"The Panthers, they aren't going to feel sorry for us," Horn said. "I still know that, if I catch a pass, [Carolina defensive end] Julius Peppers is going to be chasing me all over the field, trying to knock my helmet off. So it doesn't matter. What does matter is it's football again, and we've got to get ready to play."
There were some veterans who felt the tempo and tenor at practice, even if performance was a bit ragged, was better than a week ago. Left offensive tackle Wayne Gandy said that last week, when the Saints practiced in San Jose, Calif., in advance of the preseason finale against Oakland, football was hardly on the minds of players. For the most part, Gandy said, players went through the motions and hurried to finish practice so that they could get back to their hotel rooms to watch coverage of Hurricane Katrina's aftermath.
"At least today," Gandy said, "it started to feel a little more like a football practice. Now, I can't tell you the concentration was 100 percent, because it wasn't. But it was closer to it than last week, when nobody talked about football at all. Last week, it was 'hurricane this' and 'hurricane that.' Today, there were actually guys talking about like, 'Well what if [Panthers wide receiver] Steve Smith runs this route?' There was football talk, OK, but we still have a long way to go before I can stand here and tell you it was normal."
Said wide receiver Michael Lewis, a New Orleans native and the player whose family was most affected by the hurricane: "No, it doesn't feel right yet. Everyone said, 'Well, once you get back on the field, it will come back to you and you'll be able to focus.' There was some of that but not for the whole practice."
Away from the San Antonio School District Springs Sports Complex practice site, the Saints are at least getting close to an NFL level of preparedness. The team is still shy of some equipment for the weight room. The coaches' offices in the convention center are doubling as meeting rooms and sometimes the coaching sessions are interrupted by telephones ringing in the rooms. There is still a shortage of copy machines and faxes. A few assistant coaches have decided, literally, to live at the Alamodome for now.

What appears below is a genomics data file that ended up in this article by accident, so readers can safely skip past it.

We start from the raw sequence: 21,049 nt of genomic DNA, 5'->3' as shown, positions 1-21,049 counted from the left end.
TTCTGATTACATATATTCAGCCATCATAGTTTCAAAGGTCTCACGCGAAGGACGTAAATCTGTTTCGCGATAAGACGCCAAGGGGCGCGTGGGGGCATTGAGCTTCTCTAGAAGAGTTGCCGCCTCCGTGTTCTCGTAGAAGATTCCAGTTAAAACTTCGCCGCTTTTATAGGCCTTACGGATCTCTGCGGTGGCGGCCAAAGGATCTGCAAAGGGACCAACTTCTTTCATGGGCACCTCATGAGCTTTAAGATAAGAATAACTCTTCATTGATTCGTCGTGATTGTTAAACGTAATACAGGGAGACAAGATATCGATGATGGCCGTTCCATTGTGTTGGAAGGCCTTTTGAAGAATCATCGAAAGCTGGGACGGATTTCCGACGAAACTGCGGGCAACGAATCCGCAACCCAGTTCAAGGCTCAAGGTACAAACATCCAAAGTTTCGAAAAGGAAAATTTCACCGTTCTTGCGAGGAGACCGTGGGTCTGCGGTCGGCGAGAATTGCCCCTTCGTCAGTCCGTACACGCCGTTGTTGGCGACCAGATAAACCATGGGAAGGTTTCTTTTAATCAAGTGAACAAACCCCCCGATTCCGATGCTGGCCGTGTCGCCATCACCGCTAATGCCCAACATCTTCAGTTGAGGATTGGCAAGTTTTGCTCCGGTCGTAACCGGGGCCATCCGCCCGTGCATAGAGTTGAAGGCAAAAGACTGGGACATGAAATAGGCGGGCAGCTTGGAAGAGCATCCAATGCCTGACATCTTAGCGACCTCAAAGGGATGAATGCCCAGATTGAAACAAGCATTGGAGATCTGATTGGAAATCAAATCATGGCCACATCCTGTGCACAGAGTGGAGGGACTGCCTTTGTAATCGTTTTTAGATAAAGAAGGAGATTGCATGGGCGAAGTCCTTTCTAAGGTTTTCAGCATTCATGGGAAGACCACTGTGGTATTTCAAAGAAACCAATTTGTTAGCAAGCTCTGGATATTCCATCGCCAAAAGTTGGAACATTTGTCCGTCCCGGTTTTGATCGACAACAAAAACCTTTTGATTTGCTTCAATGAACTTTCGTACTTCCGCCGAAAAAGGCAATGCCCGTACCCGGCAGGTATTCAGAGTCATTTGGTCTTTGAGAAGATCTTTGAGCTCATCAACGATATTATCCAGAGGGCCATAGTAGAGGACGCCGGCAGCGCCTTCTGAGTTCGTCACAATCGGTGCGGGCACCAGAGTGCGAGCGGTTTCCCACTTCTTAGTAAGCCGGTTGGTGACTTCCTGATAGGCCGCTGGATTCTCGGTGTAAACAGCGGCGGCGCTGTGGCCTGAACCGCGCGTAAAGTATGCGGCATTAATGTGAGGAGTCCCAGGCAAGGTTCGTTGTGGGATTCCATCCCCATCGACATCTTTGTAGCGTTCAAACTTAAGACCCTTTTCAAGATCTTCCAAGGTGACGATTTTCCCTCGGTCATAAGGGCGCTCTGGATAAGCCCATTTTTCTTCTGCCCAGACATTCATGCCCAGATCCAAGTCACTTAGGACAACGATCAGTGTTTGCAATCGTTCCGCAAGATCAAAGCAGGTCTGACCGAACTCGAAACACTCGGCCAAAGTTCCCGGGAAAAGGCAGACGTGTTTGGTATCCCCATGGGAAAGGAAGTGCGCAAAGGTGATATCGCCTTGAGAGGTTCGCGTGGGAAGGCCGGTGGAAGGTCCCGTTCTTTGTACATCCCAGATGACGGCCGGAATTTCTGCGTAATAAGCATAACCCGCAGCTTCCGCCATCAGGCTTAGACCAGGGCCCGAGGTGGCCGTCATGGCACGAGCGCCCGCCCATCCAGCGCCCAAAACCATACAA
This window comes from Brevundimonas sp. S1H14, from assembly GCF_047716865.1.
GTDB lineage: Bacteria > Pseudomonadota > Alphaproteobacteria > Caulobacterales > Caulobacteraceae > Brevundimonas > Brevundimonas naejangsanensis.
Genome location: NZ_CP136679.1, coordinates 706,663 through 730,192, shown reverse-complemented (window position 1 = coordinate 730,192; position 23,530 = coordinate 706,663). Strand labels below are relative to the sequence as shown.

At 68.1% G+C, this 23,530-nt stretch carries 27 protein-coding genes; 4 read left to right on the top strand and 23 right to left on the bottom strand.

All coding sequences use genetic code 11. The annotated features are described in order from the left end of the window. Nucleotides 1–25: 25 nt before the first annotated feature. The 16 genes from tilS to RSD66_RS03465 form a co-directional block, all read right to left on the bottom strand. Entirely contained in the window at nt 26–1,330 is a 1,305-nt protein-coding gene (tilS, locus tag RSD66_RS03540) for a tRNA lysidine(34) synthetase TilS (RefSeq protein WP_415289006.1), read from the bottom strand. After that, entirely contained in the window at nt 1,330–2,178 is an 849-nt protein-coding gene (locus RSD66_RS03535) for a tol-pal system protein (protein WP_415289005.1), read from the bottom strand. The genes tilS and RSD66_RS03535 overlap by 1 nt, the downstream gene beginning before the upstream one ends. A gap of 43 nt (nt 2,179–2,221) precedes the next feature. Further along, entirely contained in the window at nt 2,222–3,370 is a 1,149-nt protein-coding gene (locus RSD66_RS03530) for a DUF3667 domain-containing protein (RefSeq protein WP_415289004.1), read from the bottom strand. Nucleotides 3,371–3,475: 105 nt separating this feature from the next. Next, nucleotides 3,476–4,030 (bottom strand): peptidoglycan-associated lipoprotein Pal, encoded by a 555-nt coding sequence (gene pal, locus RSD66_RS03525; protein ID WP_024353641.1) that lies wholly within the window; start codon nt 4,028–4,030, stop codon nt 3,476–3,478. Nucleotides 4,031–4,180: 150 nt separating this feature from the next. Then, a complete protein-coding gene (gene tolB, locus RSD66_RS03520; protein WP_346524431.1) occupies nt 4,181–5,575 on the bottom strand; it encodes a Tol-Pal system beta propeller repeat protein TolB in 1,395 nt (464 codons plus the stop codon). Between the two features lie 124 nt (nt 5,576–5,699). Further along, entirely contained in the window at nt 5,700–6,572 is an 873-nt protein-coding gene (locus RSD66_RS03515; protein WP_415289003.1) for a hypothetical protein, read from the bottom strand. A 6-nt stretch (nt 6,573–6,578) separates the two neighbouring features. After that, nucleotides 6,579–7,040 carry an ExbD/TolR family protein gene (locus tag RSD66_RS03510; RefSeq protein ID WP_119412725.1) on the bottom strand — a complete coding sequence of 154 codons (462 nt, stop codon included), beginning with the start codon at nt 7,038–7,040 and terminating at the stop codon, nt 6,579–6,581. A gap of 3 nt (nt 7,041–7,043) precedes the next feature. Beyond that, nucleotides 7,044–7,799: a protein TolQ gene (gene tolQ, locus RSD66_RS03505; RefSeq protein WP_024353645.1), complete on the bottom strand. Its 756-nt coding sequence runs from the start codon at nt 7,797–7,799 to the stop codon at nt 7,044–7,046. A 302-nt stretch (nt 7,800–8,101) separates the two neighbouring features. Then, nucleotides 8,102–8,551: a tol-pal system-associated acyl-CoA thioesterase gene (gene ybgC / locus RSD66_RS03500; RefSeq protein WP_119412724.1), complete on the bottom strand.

"Gee, other than that stuff," Haslett said, rolling his eyes, "we're up to speed, I guess."
Despite the logistical lunacy and the extreme circumstances under which the Saints are operating, the team will follow a normal work week. That means Tuesday is an off-day for the players, while coaches work on the Carolina game plan. Haslett is hopeful the team can hustle up enough copy machines to be able to distribute the blueprint for the Panthers in Wednesday morning's meetings.
Some players will visit Kelly USA, where about 10,000 evacuees are quartered, in the morning. Seven players went to the site early Sunday to help serve food and just shake hands with displaced New Orleans citizens. Others will spend the day trying to seek apartments or enroll their children in school. Horn acknowledged that he might go house hunting.
What he hopes, even more so, that he and his teammates discover is an equilibrium and passion that was missing in some segments of Monday's practice.
"It wasn't good at all today," Horn said. "That San Antonio was talking out there, man. It was easy to lose [concentration] and not focus. But we can't keep that up, no way. We've got to get back out there and get down to the business of football again."
Which, if Monday was any indication, might be more easily said than done.
Senior writer Len Pasquarelli covers the NFL for ESPN.com.